Four Lessons from MPI’s World Education Congress

When 2,500 meeting planners gathered at the MGM Grand in the entertainment capital of the world to learn and connect, it was inevitable that a party was going to break out. To be more accurate, a lot of parties took place up and down the Las Vegas Strip when Meeting Professionals International gathered there for its annual World Education Congress June 19-22.

The Rise Awards honored Ginny Fontain from the Carolinas Chapter as Member of the Year; Colleen Rickenbacher from the Dallas/Fort Worth Chapter as Meeting Industry Leader; Natalie Beiro from the Potomac Chapter as young professional. Mike Dominguez, chief sales officer at MGM Resorts International, was given the Chair’s Award.

The Northern California Chapter was recognized for Marketplace Excellence and Educational Programming (also given to the Dallas/Fort Worth Chapter). Texas Hill Country Chapter was awarded for Industry Advocacy for its high profile celebration of Global Meetings Day. And at a special MPI President’s Dinner at Caesars Palace, IMEX Group founder Ray Bloom was given the Industry Leader Award.

In between all the clapping, there was a lot of learning going on in the sessions and behind the scenes as MPI leadership tried new things and made adjustments when a keynote speaker backed out at the last minute and temperatures soared to 117 degrees. Here are some of the lessons that can be learned from what ended up being a memorable conference experience.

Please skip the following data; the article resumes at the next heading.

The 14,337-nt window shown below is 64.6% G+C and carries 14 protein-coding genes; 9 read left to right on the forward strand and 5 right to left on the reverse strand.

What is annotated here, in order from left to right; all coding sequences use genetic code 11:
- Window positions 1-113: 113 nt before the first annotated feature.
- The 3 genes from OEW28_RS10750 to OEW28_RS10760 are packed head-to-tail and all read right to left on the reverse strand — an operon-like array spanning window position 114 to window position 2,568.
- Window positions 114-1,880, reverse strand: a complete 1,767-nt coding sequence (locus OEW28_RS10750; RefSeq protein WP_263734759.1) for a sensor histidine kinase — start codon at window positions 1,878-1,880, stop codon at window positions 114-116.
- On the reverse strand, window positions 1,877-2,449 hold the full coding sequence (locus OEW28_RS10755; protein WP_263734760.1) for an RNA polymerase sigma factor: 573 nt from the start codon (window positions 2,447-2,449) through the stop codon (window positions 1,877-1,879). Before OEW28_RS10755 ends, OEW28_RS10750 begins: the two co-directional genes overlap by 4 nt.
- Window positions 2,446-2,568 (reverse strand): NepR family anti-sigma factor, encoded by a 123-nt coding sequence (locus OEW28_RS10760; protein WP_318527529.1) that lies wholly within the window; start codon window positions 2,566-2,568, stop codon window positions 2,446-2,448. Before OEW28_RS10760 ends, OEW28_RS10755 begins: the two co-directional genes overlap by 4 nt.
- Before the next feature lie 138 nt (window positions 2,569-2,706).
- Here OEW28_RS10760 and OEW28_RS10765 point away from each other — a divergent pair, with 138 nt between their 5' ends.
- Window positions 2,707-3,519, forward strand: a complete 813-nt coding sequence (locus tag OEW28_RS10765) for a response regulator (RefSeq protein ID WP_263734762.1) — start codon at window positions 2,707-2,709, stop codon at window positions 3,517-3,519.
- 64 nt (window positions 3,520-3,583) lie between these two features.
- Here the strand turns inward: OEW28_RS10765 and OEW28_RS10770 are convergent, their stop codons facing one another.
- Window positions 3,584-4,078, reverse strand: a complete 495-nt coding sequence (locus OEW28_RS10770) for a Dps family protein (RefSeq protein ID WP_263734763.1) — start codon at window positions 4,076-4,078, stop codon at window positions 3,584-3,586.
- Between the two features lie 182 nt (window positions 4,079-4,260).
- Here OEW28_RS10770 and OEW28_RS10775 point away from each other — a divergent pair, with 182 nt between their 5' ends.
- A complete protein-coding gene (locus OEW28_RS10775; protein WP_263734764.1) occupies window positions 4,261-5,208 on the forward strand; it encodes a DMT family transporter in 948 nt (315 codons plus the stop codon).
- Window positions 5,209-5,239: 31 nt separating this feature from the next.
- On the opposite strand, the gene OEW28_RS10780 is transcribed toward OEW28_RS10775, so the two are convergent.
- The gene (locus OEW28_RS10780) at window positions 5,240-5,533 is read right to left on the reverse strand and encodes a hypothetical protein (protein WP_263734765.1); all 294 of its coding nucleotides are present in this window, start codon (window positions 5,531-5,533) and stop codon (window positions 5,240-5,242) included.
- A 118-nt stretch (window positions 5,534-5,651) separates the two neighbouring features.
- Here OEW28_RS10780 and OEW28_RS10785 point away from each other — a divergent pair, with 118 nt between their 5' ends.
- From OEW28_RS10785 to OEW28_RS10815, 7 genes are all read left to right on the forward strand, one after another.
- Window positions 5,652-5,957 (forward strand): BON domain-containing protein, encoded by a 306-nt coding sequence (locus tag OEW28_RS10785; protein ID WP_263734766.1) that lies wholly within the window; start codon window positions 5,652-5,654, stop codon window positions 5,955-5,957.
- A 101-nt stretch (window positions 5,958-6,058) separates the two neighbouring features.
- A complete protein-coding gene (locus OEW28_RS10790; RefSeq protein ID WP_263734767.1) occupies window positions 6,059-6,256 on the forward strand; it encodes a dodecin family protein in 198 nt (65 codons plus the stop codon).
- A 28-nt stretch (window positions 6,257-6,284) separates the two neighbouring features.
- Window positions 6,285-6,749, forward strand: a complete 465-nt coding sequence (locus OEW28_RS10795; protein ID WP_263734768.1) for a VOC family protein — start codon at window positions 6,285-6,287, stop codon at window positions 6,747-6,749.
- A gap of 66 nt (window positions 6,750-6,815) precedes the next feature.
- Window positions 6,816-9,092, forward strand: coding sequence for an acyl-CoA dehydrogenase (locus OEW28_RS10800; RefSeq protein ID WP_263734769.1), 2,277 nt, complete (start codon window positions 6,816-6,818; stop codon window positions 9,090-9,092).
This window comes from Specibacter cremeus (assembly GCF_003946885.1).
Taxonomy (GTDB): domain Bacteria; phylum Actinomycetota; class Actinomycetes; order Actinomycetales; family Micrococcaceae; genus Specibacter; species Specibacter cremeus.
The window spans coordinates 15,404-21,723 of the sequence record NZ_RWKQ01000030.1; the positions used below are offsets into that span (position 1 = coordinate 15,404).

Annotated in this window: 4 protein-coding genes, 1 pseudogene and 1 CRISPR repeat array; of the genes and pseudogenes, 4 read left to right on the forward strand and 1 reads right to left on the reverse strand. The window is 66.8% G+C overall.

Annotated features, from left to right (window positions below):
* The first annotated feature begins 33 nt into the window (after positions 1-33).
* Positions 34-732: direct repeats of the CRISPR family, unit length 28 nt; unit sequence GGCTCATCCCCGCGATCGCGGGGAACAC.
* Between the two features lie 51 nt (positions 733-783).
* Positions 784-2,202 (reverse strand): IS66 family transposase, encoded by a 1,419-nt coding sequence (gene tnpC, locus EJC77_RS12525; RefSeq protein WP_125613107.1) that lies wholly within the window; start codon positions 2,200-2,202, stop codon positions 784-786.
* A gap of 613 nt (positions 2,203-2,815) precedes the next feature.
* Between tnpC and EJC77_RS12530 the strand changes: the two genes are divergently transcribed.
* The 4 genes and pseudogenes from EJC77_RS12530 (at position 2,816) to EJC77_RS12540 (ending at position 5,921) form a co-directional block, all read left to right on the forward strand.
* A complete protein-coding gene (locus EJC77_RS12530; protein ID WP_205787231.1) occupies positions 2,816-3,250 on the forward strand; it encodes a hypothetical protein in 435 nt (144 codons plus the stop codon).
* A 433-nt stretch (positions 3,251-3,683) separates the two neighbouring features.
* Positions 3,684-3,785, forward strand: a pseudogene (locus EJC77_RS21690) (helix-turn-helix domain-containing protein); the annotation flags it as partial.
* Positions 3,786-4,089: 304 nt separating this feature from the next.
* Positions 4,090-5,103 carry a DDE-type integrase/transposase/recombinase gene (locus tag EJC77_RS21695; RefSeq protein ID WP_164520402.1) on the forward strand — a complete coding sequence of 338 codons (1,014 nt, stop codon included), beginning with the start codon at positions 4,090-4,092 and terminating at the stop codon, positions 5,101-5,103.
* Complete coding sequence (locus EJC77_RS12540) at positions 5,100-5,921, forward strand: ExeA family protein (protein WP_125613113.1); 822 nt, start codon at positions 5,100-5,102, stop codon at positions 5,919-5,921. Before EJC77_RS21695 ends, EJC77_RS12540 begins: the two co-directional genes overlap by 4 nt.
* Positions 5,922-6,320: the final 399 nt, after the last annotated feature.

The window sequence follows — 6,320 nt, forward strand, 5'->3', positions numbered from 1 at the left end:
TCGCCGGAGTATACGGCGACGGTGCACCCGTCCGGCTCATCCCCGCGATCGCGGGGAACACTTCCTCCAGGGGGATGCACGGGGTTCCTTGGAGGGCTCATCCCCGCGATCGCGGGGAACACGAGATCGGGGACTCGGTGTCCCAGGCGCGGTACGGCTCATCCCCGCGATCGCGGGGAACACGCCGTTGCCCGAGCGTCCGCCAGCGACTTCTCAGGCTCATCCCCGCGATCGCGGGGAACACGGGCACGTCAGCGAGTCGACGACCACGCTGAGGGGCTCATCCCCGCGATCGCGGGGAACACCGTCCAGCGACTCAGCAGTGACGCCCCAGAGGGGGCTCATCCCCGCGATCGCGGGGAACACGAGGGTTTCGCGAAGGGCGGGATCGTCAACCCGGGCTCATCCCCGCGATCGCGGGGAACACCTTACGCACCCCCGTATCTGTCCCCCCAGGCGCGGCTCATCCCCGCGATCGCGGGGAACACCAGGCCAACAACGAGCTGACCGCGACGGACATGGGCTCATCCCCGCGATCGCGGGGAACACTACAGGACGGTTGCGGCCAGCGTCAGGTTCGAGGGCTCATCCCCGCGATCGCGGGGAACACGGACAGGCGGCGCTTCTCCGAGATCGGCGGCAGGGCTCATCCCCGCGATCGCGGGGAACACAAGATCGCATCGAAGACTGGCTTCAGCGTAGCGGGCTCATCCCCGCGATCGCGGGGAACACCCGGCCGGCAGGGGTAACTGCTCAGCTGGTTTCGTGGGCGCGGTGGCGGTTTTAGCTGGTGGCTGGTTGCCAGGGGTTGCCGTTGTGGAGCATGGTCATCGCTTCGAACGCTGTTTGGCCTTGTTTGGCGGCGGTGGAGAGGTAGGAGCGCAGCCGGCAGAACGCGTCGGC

1. Always be ready to jump in with a Plan B.

When Keynote Speaker Magic Johnson informed MPI that he would not be able to speak at the attendee lunch the next day, planners came together to determine what resources were available (it was Vegas after all) and brought in the hip-hop dance crew Jabberwockeez. The audience loved it and it was another opportunity to show off the amenities of the area.

2. Be transparent.

While a number of the presentations talked about the importance of being authentic with attendees, MPI President and CEO Paul Van Deventer modeled the behavior. After the opening night went long, he acknowledged it during the opening general session and said the group was taking risks, trying new things and learning from it. Even more transparent was an interactive discussion at the lunch where Johnson was scheduled to speak that used the change of plans as a case study everyone could learn from.

3. Have a safety plan.

The well-being of attendees is always the first concern for planners, but only 50% have written risk management plans according to MPI research. Van Deventer stresses the importance of considering what you would do in a wide range of possible scenarios from a medical emergency to a live shooter at an event. Included in that is what to do when temperatures reach record highs as it did during the group’s time in Las Vegas. The MPI team quickly engaged shuttles to take attendees down the block to the opening festivities and installed misters and fans at the outside venue, The Park, where it was still over 90 degrees at 9:30 at night.

4. Allow magic to happen.

The theme of the event was “stop planning meetings and start designing experiences”. That means putting the pieces in place to allow attendees to make choices that are appropriate for how they want to learn and interact. It means tapping into the knowledge in the room rather than talking to them from the stage the entire time. It requires breaking information into smaller chunks to keep attendees engaged. It means letting go sometimes and enjoying the experience.